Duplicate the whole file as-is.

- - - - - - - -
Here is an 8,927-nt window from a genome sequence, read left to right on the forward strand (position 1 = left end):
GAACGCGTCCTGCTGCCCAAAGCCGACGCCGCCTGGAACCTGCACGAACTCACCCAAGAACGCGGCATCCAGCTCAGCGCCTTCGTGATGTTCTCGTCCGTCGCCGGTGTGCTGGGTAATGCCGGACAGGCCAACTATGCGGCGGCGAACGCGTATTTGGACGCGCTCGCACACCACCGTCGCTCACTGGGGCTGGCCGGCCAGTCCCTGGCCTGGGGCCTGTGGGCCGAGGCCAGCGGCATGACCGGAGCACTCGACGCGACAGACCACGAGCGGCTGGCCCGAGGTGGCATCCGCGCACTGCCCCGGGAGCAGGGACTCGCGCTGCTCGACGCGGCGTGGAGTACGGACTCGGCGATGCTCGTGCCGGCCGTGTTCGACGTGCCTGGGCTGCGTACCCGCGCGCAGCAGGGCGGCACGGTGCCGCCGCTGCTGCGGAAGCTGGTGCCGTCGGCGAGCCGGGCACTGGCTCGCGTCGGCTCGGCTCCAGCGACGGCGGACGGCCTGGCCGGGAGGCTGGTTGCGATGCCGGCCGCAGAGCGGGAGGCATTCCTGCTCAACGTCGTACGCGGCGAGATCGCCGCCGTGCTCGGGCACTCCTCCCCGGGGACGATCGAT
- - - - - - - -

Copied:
Here is an 8,927-nt window from a genome sequence, read left to right on the forward strand (position 1 = left end):
GAACGCGTCCTGCTGCCCAAAGCCGACGCCGCCTGGAACCTGCACGAACTCACCCAAGAACGCGGCATCCAGCTCAGCGCCTTCGTGATGTTCTCGTCCGTCGCCGGTGTGCTGGGTAATGCCGGACAGGCCAACTATGCGGCGGCGAACGCGTATTTGGACGCGCTCGCACACCACCGTCGCTCACTGGGGCTGGCCGGCCAGTCCCTGGCCTGGGGCCTGTGGGCCGAGGCCAGCGGCATGACCGGAGCACTCGACGCGACAGACCACGAGCGGCTGGCCCGAGGTGGCATCCGCGCACTGCCCCGGGAGCAGGGACTCGCGCTGCTCGACGCGGCGTGGAGTACGGACTCGGCGATGCTCGTGCCGGCCGTGTTCGACGTGCCTGGGCTGCGTACCCGCGCGCAGCAGGGCGGCACGGTGCCGCCGCTGCTGCGGAAGCTGGTGCCGTCGGCGAGCCGGGCACTGGCTCGCGTCGGCTCGGCTCCAGCGACGGCGGACGGCCTGGCCGGGAGGCTGGTTGCGATGCCGGCCGCAGAGCGGGAGGCATTCCTGCTCAACGTCGTACGCGGCGAGATCGCCGCCGTGCTCGGGCACTCCTCCCCGGGGACGATCGAT